Less than two weeks after the Senate passed the resolution, it voted to strip its Unfunded Mandates Bill of all extraneous provisions, including the resolution disapproving the history standards. Later the House took up the bill but neer introduced the history standards issue at all. Nevertheless, a chill wind blew through the NCHS office in Los Angeles. The world's most powerful deliberative body had intervened in support of the most fervent critics of the standards to tell the nation's teachers and academic historians that its guidelines for schools had been written irresponsibly and malevolently.

p. 235-236
There you have it: how politics work. The Senate voted 99-1, then took it back, but the damage was done and that's the point.


Those were some bad standards!

Nearly 20 years later Chester Finn, champion of quality, can roll out this astonishing number as proof that you don't want historians in charge of history, geographers in charge of geography, or mathematicians in charge of math.

Meanwhile, back at the ranch, the Foundation he leads bestows a grade of 'A' upon these self-same standards and no one's the wiser.

The fact is: parents and college professors cut no ice with anyone, including most of the folks advocating on our behalf.

So I'm not going to be signing on for national standards.

I'm giving Gary the last word:
The standards have been used extensively across the country, and for eight years I have not received a single criticism of the revised volume.
Lynne Cheney's Attack on the History Standards, 10 Years Later

Case in point.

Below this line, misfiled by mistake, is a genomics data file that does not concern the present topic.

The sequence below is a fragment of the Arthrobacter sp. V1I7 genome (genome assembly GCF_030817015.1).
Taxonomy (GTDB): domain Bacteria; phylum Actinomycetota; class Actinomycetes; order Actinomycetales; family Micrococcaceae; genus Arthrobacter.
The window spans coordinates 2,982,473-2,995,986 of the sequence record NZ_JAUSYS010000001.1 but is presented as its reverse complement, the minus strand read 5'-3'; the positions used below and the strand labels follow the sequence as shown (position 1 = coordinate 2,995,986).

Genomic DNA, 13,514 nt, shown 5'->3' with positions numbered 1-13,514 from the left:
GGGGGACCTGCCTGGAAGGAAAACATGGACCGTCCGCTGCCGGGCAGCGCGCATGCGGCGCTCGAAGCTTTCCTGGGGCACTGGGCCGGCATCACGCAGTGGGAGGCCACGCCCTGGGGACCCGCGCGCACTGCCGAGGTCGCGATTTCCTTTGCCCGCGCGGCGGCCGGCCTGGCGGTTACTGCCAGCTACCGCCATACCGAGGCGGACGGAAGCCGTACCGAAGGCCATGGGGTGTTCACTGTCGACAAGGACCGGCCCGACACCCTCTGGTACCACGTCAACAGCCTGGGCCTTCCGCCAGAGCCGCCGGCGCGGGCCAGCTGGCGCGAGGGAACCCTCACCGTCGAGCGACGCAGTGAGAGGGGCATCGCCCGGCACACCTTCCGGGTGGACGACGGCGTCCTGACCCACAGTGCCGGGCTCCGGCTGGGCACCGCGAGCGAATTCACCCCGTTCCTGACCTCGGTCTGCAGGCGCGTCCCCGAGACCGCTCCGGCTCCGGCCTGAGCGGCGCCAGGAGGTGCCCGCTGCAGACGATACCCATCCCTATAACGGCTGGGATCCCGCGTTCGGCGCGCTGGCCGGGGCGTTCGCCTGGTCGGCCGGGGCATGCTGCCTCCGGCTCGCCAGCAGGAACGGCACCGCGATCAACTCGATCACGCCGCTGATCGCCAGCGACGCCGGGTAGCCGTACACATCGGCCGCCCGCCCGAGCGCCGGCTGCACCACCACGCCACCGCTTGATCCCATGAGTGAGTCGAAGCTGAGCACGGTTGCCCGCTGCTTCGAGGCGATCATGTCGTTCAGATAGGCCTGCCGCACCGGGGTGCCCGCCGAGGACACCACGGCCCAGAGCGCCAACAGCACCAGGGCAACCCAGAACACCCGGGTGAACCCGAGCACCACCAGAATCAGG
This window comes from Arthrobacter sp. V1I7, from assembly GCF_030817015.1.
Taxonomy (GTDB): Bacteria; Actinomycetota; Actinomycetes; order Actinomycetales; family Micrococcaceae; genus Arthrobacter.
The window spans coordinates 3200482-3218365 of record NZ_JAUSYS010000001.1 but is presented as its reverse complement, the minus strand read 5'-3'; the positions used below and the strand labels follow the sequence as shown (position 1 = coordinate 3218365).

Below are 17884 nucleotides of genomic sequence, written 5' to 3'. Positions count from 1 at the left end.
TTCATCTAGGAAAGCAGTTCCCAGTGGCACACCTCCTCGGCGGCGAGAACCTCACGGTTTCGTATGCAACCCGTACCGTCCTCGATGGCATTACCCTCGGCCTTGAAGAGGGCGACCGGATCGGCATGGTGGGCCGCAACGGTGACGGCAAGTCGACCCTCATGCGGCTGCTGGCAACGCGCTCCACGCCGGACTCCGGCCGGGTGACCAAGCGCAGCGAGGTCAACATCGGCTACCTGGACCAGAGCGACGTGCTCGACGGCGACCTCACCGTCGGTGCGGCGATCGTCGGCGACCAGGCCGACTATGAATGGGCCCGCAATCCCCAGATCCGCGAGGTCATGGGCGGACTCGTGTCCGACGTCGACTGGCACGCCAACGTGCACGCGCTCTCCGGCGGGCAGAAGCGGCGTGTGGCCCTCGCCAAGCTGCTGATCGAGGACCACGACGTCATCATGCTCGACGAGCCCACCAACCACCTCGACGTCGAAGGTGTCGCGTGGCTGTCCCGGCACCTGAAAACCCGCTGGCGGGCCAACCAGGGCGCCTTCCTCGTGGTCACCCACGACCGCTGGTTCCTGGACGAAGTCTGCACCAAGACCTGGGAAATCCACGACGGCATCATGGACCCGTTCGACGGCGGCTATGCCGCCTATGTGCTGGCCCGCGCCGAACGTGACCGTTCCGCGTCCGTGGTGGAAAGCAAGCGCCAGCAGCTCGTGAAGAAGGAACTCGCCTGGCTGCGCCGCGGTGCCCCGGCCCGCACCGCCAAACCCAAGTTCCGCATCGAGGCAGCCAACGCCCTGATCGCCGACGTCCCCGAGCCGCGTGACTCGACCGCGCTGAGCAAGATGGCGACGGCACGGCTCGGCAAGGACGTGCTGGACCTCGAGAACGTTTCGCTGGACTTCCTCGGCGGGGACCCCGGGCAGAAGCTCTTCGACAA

David Klein on IB and AP

Chester Finn on curricular gold
Gary Nash: Reflections on the National History Standards
Lynne Cheney's Attack on the History Standards, 10 years Later
History on Trial Chapter One
History on Trial (Harvard Education Letter)
Whose History? by Linda Symcox

the standards:
National Standards for History Basic Edition
National Center for History in the Schools UCLA
ISBN 09633218-4-6
National Standards for United States History Grades 5-12 Expanded Edition
National Center for History in the Schools UCLA
ISBN: 09633218-1-1
National Standards for World History Grades 5-12 Expanded Edition
National Center for History in the Schools UCLA
ISBN: 0-9633218-2-X

* family motto

The Teaching Company

I just listened to the first lecture in Building Great Sentences: Exploring the Writer's Craft.

Very cool!

Here's an "elegantly balanced and extended" sentence by Conrad:
She was savage and superb, wild-eyed and magnificant; there was something ominous and stately in her deliberate progress.

about the course:
This will be a course about how to make sentences longer; longer sentences, when carefully crafted and tightly controlled, are essential keys to elegant and effective writing.
and about style: